Fistula
Abnormal openings or connections (tracts) known as “fistulas” can develop between the rectum and vagina: Fistulas can occur:

  • After vaginal delivery or vaginal surgery. However, this is an unusual occurrence.
  • Spontaneously as a result of diverticulitis or other bowel conditions
  • In patients who have received radiation in the area between the rectum and vagina.

Abnormal Stool Consistency
Bowel movements with normally-formed consistency are easiest to control. FI can be caused by both:

  • Diarrhea or loose bowel movements, because of both looser consistency and increased urgency.
  • Severe constipation.

 

Constipation

Constipation_Page_1Constipation is difficulty passing bowel movements or the need to strain for bowel movements. You will be irregular and have hard stools. Plus, you may need to support the back wall of the vagina to pass stool that is trapped in a pocket or a bulge.

Constipation is very common, affecting about 1 in 3 women.

Causes of Constipation

Constipation occurs for several reasons. It may be related to diet or changes in nerve for pelvic floor muscle functioning that can affect the bowels. Lifestyle choices, medicines, or supplements, pelvic floor disorders, and other health problems may also impact bowel movements.

Dietary Problems
The most common reason for constipation is not having enough fiber in your diet. This is very common in women who eat a typical American diet, and getting enough fiber to fix this problem often requires planning and supplementation. Some foods, especially those high in starch such as white rice, pasta, or white bread, are more likely to lead to constipation. Constipation may also be due to lack of fluids in your diet. Some women do not drink enough fluids to keep their stool soft. When there is not enough fiber or water in your diet, bowel movements are more likely to be hard or irregular.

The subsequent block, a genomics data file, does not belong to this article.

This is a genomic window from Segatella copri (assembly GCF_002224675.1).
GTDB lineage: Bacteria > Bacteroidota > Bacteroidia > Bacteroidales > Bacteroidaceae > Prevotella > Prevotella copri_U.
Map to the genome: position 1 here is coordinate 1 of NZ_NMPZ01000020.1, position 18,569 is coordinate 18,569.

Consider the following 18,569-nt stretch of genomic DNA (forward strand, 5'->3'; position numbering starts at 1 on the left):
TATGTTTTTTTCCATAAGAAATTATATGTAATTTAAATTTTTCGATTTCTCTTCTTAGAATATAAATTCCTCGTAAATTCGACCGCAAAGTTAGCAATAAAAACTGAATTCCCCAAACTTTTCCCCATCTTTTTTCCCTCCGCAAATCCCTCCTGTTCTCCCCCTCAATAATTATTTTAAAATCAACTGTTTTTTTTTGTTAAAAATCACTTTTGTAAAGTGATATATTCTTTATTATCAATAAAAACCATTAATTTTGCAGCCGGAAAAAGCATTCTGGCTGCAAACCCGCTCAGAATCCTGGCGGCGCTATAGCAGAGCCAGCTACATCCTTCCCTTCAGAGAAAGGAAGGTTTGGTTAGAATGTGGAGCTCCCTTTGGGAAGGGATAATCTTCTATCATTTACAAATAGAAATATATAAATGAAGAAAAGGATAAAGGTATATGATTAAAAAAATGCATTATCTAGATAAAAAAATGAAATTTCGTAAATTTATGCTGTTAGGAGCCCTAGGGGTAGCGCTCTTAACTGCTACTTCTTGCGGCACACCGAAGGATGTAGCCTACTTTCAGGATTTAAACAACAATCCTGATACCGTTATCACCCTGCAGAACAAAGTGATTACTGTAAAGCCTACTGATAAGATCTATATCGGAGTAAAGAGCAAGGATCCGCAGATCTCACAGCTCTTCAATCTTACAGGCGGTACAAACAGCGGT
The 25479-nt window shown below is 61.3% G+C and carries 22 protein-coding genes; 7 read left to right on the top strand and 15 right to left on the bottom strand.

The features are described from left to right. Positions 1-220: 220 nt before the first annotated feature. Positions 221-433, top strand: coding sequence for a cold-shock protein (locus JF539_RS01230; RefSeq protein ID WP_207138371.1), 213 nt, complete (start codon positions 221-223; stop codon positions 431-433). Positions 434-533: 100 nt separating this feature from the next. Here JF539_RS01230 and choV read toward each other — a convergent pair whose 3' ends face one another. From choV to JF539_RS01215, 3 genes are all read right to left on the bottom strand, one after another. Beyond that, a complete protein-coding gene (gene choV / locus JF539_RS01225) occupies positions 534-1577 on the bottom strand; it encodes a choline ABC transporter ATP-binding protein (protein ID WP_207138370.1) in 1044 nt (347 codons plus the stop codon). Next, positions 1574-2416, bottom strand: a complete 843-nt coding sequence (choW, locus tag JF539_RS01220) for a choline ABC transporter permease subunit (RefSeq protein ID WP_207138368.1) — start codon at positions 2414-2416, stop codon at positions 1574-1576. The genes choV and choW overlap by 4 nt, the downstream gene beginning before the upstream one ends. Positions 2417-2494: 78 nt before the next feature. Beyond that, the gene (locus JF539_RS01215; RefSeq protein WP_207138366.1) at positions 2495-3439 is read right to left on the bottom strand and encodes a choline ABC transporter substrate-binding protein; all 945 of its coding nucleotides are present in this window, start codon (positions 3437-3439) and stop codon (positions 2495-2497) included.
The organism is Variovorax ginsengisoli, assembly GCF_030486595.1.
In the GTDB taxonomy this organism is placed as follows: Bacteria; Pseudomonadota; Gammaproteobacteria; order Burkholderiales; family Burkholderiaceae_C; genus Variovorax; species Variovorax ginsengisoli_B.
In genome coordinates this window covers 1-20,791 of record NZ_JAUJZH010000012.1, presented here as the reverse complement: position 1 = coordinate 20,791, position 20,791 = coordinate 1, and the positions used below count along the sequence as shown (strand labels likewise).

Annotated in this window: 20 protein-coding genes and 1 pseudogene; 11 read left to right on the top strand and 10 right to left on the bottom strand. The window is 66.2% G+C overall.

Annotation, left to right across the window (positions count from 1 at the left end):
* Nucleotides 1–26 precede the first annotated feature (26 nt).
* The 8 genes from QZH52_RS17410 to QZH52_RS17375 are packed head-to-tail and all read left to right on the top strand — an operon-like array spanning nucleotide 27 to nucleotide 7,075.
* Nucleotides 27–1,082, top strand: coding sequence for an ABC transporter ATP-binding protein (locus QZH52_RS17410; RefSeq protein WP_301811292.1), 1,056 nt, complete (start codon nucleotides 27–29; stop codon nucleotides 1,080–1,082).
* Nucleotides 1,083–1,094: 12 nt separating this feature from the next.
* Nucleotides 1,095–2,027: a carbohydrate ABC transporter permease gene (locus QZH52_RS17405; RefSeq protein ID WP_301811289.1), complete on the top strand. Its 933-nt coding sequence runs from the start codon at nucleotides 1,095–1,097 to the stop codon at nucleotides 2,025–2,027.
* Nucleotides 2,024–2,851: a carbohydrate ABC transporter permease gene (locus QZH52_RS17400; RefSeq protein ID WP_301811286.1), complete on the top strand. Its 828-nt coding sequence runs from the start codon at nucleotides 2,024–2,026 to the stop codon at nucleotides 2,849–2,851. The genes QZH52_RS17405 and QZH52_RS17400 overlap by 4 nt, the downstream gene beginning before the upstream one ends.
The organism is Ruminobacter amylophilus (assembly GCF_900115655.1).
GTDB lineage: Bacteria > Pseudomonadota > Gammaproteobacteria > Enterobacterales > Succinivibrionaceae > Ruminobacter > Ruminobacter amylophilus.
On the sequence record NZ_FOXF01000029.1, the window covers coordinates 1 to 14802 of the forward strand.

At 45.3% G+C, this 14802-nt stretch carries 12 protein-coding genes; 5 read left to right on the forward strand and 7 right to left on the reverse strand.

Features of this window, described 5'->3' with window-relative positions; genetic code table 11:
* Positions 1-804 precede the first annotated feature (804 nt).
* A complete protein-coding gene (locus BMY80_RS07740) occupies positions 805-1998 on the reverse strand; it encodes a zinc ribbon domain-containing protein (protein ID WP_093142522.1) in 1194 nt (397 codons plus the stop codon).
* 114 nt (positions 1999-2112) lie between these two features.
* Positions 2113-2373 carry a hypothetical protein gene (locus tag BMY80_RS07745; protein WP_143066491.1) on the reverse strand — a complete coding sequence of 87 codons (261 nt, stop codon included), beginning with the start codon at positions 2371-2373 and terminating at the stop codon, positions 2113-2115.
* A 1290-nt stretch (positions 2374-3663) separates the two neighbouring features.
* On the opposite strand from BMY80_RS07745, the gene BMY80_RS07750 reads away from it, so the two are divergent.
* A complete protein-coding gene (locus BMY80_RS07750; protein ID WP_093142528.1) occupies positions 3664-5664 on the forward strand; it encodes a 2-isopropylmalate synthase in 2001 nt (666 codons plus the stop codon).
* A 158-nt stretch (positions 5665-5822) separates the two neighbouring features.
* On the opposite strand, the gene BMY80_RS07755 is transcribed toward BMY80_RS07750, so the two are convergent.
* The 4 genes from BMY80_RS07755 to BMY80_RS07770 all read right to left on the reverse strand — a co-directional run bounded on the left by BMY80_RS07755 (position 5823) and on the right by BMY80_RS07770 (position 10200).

Medicines and Supplements
Talk with your doctor about your medicines and supplements, as many can cause constipation as a side effect. Ask about alternative medicines without constipating effects. Medicines that treat bladder urgency, depression, blood pressure, and pain affect bowel movements. Iron and calcium supplements can cause constipation.

Pelvic Floor Disorders
Pelvic pain may prevent relaxation of pelvic floor muscles, leading to problems having bowel movements. Straining excessively with bowel movements may lead to pelvic floor disorders. Rectoceles do not cause constipation. Prolapse, including rectoceles and rectal prolapse, can make constipation worse.

Medical Conditions
Irritable bowel syndrome, kidney disease, colitis, thyroid disorders, neurological conditions (such as multiple sclerosis or spinal cord injuries), and cancer are other medical conditions that can impact the bowels. Talk with your doctor if you have these conditions or are concerned about them.

Voices for PFD is supported in part by:

sponsor name

American Urogynecologic Society

1100 Wayne Avenue, Suite 670
Silver Spring, MD 20910

Voices for PFD

Download the AUGS app!

Close